No, no, it’s not another list. It’s a mixtape, the finest in innovative, future-forward sounds assembled by your pals at Motherboard. You get one track a day from now until the end of the year, and then it all comes together into the best document of the future of music seen from the year 2011 on the internet.
.04 Tim Hecker, “The Piano Drop”
The cover of Tim Hecker’s gorgoeus and sad 2011 record Ravedeath, 1972 is a black and white photo of the first MIT “piano drop,” in which students push a piano off a roof to watch it fall and break. The foundation of the record is reportedly actually an old church pipe organ, but maybe don’t dwell on it too much. The falling piano or at least the idea of the falling piano seems a better starting place as album opener “The Piano Drop” stutters like a lost transmission, or a dying transmission of something very beautiful.
Earlier this week Motherboard asked Hecker about that cover and what it means. “Certain images just sort of stick with you and convince you on their own that they are the one — that they need to be on your cover. This was one of those things that had a sort of zeitgeist quality, that reflected my own weird feelings about being a musician in 2010.”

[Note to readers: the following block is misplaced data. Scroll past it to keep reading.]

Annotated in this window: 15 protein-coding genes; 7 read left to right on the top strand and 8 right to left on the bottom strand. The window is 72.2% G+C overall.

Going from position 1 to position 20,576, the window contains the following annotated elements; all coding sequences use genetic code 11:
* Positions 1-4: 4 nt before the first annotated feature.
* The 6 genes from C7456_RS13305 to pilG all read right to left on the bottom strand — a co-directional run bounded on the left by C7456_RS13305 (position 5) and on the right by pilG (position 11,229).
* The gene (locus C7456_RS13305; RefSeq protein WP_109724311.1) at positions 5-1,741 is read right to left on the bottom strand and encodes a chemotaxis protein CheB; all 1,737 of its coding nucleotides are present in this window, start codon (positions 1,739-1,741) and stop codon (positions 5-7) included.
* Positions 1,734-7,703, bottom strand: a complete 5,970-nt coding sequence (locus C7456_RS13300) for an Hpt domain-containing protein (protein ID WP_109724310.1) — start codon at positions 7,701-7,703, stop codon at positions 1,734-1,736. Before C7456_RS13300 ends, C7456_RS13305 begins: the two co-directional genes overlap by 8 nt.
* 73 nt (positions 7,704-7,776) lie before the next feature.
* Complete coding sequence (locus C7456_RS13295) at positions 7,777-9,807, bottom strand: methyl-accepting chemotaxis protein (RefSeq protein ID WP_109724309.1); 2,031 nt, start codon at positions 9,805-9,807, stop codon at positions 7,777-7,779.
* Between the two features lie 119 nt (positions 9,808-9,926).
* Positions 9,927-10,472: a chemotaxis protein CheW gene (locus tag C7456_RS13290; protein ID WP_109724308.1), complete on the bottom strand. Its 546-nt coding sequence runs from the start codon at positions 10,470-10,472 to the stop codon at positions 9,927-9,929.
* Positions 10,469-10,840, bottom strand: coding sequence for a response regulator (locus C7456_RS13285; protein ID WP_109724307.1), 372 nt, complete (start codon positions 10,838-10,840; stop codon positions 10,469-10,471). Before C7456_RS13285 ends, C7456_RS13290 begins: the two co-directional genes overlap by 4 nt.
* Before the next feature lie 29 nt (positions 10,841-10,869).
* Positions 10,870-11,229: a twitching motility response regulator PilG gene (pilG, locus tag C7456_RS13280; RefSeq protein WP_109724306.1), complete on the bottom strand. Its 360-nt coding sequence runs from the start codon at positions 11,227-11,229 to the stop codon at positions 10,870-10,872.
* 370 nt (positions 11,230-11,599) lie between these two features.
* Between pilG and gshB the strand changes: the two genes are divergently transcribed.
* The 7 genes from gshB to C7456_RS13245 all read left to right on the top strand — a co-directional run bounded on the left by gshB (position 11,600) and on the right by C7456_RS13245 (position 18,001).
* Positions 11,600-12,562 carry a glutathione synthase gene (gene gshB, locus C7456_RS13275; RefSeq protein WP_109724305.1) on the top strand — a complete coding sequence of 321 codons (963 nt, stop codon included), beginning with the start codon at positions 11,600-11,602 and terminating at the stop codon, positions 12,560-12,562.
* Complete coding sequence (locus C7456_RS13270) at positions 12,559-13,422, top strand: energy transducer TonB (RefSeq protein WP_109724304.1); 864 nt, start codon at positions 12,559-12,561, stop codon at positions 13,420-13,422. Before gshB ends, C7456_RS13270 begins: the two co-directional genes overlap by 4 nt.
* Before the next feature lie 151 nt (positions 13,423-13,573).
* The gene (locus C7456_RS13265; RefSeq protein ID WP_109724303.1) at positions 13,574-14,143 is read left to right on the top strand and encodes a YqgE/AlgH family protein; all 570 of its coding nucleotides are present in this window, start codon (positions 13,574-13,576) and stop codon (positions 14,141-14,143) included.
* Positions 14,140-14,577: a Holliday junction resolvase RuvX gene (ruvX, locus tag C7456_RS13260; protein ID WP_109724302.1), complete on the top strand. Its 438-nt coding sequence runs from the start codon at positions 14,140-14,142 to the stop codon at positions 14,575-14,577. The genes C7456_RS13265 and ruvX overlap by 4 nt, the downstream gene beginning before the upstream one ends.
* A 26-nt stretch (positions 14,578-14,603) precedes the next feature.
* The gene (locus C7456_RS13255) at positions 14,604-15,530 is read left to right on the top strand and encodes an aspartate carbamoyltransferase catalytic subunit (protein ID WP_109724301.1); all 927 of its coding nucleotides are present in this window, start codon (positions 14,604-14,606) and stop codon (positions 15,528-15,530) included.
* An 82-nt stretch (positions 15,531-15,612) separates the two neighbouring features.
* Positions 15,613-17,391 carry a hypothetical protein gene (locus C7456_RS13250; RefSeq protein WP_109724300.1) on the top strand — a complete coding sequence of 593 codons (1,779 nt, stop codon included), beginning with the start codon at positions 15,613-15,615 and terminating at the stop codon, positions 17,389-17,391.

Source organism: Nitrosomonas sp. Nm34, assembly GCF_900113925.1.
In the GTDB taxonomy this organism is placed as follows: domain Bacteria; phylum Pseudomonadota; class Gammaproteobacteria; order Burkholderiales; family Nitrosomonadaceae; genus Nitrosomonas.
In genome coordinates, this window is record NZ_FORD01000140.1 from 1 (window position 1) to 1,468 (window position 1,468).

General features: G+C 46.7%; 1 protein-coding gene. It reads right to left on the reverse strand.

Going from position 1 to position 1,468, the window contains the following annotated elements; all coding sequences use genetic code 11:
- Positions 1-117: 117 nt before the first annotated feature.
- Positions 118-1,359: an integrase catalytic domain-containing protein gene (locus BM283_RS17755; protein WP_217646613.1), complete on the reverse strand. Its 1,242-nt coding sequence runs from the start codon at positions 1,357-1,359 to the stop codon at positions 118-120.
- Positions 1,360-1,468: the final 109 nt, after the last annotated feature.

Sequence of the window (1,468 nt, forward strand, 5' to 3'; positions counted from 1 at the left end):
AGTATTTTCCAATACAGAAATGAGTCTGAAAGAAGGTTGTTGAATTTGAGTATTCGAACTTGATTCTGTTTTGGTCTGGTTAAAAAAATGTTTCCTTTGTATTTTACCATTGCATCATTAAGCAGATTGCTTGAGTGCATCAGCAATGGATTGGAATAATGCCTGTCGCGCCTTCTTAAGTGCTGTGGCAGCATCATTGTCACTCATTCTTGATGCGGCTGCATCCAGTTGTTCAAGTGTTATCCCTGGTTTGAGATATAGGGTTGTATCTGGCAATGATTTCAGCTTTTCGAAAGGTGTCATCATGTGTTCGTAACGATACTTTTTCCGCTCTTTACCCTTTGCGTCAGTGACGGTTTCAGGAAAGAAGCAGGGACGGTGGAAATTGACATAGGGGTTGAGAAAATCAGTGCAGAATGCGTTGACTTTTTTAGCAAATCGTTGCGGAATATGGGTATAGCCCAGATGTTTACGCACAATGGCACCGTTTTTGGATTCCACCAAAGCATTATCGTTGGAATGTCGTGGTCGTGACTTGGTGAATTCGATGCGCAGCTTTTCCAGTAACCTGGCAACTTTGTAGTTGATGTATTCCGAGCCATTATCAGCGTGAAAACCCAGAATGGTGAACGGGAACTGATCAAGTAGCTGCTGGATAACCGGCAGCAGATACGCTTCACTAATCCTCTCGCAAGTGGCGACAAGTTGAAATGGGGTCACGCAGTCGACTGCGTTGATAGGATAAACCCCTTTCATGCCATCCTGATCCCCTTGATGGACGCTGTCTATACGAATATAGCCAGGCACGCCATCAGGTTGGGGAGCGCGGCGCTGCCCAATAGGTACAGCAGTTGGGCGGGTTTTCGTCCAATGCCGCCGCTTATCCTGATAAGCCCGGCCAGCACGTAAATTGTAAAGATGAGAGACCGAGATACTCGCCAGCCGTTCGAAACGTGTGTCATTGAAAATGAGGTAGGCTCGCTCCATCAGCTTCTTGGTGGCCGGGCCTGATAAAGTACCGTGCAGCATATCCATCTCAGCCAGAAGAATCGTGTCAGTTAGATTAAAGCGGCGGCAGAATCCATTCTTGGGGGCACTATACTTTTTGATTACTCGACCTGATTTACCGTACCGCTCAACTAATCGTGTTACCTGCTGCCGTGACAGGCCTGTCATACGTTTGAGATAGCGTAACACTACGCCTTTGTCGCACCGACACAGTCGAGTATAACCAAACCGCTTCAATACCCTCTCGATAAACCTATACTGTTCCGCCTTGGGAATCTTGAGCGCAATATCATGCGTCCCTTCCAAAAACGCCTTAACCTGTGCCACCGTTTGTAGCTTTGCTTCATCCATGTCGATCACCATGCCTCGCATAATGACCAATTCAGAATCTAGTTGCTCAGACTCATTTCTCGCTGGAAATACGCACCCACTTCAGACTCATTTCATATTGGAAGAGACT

Asked what, if given the choice of anything, he would throw off a building to watch fall and break, Hecker responded, “Computer. Because as much as I love them, I also despise them. The computer gives me everything — all my work oscillates inside one of them. But they are also an imperial chain shackled upon the world.”
A music video, with footage from the 1972 piano drop:
Enjoy more selections from Motherboard’s 2011 mixtape right over here.